Two Minute Drill: Lawrence Dampeer went one-on-one with OU's freshmen defensive tackle after Sunday's practice

NORMAN, Okla. — Lawrence Dampeer is going through his first year at OU after a spectacular high school in which he drew All-American honors and was ranked as one of the top six defensive tackles in the country. Dampeer, who just completed his first weekend of workouts at OU gave an idea what it has been like in our two minute drill.

JH: What has been the major difference for you in your adjustment from high school to Division-1 football.

LD: "It is the same thing I went through when I was a high school freshman. When I moved up from junior high to high school I had to change levels, get used to the speed and get more intense. You also have to get used to playing against players who are better than you. In high school, I am not trying to disrespect the other players, but most of the time I was the best player on the field. I controlled most of the games. The thing here is I have to start back over. I have to get the technique down, because in high school I was more powerful and stronger than most of my opponents and I dominated underclassmen. Here I have to get my technique down because I am going up against players as big and as strong as I am. I need to listen to Coach (Jackie) Shipp, because he is an excellent teacher. I also need to play attention to Tommie, Lynn, 'KK' and Dusty and follow in their footsteps, because they are great players and they know how to get things done."

JH: What has it been like to battle 300 pound offensive linemen?

LD: "It is has been a lot different to battle somebody who is 300 pounds and can run compared to playing somebody that weighs 195 and is real weak. Here, all the players are strong and they are fast. They will also hold you on their blocks, so you have to learn to get their hands off of you. That is one thing that I have to learn and that is to get the hands down and to get them off of me. I have to learn how to knock them away instead of always bull-rushing them. I have to learn how to use my hands and that gets a little complicated. Most of the time you just have to suck it up, trust your talent and what you know and keep going."

JH: You went against Davin Joseph in the Oklahoma Drill and the inside drill. He is one of the best offensive linemen in the country, so what was that like for you?

LD: "It was kind of tough, because he is so strong and so quick on his feet. At times when it seemed that I was going to blow right past him but he was still right in front of me. He always has his hands on me pushing me and keeping me motivated. He is one of the guys, who even though he is on offense, who is helping me become a better player. He is keeping my head straight, encouraging me and telling me not to get down on myself and that I can play on this level. He and the offensive linemen tell me to keep working hard and they keep pushing me. Both the offensive and defensive linemen encourage me to hang around with the older guys and to learn from the vets. We have the number one offensive line and the number one defensive line in the nation and I am part of that defensive line. I am proud of that. When you go up against that number one offensive line you have to come out with it and bring all you can bring.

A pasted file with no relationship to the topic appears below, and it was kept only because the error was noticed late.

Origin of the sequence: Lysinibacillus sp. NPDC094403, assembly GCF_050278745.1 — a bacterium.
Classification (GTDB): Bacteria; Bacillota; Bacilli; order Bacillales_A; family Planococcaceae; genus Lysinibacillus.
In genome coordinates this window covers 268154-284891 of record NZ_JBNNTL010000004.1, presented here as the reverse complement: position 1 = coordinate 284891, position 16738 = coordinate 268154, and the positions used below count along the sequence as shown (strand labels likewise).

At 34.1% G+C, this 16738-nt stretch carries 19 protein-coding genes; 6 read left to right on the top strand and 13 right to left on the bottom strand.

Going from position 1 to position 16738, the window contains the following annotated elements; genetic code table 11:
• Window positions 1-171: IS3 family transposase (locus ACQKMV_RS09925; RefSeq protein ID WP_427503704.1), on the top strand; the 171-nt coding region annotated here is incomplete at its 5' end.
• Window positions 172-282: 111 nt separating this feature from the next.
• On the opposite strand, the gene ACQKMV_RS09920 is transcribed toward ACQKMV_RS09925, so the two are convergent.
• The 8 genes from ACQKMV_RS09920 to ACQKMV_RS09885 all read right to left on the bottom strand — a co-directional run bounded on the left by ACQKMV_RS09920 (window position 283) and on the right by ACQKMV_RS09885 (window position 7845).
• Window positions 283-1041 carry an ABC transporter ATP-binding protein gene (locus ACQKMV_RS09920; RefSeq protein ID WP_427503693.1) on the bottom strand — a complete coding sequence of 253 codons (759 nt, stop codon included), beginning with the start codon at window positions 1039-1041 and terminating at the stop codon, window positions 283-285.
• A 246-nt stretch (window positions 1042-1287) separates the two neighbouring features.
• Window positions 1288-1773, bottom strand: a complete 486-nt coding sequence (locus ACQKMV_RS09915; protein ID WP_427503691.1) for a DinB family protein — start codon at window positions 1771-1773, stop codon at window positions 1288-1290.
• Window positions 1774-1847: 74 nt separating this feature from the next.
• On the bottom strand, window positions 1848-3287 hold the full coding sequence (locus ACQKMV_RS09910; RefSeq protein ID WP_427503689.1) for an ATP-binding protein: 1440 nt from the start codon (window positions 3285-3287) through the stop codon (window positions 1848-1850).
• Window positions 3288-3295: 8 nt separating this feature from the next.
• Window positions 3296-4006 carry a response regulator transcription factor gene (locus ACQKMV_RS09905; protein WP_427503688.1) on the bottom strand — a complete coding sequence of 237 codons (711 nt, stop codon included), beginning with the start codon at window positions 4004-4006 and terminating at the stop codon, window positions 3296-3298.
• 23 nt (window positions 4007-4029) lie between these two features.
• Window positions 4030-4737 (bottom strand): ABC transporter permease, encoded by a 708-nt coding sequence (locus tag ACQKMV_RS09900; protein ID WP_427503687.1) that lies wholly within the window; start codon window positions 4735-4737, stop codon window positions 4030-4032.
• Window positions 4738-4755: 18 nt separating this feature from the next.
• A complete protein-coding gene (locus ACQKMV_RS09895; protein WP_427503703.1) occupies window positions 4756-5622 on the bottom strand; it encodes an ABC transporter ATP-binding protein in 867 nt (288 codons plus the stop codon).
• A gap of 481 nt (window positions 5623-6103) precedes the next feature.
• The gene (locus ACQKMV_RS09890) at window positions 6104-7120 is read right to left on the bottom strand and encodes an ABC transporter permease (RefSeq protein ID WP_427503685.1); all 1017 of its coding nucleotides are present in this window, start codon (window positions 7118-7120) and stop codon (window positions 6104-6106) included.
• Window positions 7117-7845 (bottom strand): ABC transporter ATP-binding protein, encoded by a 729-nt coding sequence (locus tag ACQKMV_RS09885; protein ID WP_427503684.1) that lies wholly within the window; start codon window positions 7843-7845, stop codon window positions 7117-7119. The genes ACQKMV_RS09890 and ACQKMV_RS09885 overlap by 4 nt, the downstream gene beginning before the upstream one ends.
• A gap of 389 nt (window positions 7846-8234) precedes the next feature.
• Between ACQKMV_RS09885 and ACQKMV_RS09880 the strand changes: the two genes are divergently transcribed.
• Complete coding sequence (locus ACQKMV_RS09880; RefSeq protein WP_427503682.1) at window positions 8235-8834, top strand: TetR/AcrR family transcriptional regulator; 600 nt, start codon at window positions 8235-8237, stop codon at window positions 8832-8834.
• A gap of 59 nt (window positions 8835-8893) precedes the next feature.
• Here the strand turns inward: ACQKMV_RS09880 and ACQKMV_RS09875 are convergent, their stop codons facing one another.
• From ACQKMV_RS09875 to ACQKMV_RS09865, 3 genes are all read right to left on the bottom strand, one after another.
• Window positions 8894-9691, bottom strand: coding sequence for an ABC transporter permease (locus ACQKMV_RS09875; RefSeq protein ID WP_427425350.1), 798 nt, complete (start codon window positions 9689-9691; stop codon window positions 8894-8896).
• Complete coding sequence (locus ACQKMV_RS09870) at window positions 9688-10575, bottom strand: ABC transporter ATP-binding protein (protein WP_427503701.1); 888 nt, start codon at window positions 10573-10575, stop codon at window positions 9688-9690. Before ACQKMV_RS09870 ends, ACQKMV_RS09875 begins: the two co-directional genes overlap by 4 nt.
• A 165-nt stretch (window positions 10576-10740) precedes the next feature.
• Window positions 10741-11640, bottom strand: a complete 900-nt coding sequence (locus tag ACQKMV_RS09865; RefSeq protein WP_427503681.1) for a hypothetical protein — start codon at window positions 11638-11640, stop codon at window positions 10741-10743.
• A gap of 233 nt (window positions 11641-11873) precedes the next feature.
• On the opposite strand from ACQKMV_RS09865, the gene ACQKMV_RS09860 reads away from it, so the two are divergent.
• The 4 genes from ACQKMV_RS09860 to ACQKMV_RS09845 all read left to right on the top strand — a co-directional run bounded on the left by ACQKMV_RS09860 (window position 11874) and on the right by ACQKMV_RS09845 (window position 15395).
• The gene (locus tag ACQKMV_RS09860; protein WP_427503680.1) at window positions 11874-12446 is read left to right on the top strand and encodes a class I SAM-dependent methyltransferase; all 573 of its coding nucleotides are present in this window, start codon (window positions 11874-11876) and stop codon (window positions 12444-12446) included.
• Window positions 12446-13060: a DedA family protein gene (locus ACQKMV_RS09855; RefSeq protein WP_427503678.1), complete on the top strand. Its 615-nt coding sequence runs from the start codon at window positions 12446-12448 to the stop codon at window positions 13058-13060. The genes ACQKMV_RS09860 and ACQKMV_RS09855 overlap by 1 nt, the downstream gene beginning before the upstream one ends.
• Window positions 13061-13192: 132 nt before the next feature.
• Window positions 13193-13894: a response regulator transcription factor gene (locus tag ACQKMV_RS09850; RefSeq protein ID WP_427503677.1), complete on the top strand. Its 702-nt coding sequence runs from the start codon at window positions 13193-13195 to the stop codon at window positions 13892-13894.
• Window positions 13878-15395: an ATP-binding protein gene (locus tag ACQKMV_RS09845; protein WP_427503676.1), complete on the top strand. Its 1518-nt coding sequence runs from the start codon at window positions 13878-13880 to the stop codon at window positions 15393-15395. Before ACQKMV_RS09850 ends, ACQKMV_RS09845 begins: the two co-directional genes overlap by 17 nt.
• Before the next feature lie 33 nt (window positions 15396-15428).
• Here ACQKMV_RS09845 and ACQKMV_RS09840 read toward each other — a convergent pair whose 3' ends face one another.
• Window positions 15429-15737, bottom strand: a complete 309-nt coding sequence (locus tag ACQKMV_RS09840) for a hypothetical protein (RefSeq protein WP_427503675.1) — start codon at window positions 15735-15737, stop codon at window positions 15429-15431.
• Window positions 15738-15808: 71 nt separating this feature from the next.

"They tell me to bring it and to learn from the best. Davin (Joseph), Jammal (Brown), Kelvin (Chaisson), 'Big Wes' (Sims) and Vince (Carter) are all telling me to come and get it and to bring it to them so that they can show me some things and so that I can learn some things. That is because they are the type of players who are the best, and you might find some weaknesses and they want to know what those are. They want to be better on Saturday during crunch-time and the only what they can get better is if I keep hammering them and that is the only way I can get better as well. I am so happy to be here, but not happy that it is so hot, but so happy to be playing with the very best players in the country in practice."

JH: You are always playing for Coach Jackie Shipp, who I think is the most underrated defensive tackle coach in the country. What has that been like for you?

LD: "He is more about technique that you think. You can blow somebody off the ball, but if you don't use the right technique he will let you know. He has put it in our minds that we have to use proper technique along with our physical talent to be the very best player that we can be. Without question, Coach Shipp is one of the very best and I have no doubt that he will one day be a head coach once we start producing more and more as a defensive line."

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